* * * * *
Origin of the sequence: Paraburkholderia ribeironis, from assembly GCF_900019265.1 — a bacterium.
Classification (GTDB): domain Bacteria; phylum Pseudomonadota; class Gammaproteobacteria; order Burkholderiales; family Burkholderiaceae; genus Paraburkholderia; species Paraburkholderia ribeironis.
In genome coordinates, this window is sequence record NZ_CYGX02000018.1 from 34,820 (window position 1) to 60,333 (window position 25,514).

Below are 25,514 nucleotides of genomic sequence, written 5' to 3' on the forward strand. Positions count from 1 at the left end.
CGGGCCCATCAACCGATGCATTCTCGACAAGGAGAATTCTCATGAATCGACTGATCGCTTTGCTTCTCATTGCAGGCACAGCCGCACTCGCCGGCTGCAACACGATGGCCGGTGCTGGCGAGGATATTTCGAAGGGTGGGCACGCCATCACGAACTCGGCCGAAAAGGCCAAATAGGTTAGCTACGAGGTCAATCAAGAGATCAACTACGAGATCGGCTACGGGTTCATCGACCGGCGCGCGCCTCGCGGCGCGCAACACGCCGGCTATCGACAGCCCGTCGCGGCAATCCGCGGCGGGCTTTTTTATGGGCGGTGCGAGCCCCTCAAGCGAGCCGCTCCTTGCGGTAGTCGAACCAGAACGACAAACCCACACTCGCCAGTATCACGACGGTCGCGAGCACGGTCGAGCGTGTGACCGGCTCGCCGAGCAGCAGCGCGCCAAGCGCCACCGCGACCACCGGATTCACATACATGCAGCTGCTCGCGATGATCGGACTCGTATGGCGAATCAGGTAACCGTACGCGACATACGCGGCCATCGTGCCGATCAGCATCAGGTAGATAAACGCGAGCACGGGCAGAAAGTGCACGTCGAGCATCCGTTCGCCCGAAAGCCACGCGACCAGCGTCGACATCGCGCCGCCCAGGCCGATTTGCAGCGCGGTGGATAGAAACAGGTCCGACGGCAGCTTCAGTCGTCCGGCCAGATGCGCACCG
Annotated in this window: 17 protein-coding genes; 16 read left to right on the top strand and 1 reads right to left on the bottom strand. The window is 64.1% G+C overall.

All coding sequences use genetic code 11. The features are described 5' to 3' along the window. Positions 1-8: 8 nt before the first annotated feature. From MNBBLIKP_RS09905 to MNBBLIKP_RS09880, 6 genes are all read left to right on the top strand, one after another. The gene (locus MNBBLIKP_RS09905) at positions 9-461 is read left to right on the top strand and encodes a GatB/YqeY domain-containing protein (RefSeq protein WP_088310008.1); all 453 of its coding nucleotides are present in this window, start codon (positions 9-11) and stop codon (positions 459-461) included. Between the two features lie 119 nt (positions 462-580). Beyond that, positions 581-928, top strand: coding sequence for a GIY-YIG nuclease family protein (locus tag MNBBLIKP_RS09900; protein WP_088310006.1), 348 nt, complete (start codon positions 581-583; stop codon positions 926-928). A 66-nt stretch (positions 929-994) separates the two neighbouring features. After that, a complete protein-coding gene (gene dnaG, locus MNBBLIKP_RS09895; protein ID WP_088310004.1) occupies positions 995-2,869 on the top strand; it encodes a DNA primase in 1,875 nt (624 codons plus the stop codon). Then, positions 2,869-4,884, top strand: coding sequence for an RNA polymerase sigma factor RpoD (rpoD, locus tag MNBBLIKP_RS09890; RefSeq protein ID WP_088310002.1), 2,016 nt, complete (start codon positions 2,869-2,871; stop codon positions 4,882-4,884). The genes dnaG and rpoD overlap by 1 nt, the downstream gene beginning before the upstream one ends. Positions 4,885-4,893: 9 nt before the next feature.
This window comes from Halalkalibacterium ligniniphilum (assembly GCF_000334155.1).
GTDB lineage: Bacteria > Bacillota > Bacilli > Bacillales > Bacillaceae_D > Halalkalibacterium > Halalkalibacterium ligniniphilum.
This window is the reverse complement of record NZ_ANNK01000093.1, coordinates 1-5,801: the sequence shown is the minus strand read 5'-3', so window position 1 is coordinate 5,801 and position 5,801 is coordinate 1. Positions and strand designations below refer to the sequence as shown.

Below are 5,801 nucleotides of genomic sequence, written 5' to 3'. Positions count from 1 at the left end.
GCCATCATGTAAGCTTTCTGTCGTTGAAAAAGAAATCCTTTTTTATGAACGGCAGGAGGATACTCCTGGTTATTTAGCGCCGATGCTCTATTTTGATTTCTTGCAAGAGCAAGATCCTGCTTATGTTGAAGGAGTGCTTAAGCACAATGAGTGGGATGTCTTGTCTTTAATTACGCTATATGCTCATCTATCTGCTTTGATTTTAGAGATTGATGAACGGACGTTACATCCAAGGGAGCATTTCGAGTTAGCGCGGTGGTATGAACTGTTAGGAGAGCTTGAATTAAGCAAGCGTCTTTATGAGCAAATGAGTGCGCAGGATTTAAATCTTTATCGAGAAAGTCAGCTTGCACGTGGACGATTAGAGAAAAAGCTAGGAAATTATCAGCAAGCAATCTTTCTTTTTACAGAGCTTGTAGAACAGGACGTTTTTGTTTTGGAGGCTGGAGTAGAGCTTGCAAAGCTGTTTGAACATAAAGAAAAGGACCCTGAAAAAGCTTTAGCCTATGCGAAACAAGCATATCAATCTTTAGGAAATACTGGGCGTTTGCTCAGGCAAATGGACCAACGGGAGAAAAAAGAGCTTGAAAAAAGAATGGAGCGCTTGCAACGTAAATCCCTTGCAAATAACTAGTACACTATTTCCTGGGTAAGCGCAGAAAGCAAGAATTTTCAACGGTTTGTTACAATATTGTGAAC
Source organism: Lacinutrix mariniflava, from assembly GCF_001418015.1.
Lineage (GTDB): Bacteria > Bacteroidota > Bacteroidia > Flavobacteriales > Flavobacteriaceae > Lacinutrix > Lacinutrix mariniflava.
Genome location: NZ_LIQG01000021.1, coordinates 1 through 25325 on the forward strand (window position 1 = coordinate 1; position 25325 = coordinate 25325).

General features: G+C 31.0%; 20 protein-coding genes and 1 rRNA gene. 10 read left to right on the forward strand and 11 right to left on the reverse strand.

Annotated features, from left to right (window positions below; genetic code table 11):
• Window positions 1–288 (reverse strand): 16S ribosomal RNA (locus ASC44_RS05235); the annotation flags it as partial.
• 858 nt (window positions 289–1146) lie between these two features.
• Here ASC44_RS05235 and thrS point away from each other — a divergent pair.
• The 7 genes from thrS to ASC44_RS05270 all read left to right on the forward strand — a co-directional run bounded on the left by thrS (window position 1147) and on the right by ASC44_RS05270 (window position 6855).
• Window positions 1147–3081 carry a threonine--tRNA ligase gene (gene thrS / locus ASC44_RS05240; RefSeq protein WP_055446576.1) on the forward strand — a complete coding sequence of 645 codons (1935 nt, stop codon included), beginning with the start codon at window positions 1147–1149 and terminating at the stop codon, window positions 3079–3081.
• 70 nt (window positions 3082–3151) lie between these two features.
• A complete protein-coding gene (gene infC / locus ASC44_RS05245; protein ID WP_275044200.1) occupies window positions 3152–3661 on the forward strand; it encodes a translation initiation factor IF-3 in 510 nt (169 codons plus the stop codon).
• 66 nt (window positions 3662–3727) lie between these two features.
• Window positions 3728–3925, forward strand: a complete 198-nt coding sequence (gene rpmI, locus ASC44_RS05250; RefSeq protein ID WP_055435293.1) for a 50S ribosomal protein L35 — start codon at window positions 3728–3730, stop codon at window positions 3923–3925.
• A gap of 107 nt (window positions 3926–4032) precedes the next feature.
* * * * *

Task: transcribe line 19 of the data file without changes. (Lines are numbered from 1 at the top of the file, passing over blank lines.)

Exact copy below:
• 858 nt (window positions 289–1146) lie between these two features.